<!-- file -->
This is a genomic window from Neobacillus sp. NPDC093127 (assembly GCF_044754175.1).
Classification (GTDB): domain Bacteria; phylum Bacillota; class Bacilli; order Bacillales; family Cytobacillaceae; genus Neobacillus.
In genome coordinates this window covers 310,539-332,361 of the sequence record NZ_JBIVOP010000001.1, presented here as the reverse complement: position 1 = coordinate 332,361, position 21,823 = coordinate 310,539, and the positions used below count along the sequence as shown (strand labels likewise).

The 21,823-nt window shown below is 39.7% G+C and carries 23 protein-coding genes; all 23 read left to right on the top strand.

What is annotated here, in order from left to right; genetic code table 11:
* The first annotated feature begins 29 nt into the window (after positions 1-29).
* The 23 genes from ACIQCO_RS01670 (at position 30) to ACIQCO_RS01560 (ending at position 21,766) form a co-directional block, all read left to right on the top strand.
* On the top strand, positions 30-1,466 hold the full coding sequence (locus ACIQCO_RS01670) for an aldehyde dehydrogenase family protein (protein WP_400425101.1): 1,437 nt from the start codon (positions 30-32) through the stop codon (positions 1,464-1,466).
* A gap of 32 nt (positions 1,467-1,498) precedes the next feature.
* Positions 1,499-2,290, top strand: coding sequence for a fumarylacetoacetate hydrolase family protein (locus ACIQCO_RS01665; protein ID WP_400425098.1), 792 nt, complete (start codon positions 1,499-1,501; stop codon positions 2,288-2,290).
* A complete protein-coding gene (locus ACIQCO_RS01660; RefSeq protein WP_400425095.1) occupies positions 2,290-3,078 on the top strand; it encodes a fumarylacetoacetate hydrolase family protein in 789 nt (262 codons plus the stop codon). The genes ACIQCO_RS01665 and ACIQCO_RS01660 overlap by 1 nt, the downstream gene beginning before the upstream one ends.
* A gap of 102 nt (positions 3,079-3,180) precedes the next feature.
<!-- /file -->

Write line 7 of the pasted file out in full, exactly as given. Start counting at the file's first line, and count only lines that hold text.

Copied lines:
* The 23 genes from ACIQCO_RS01670 (at position 30) to ACIQCO_RS01560 (ending at position 21,766) form a co-directional block, all read left to right on the top strand.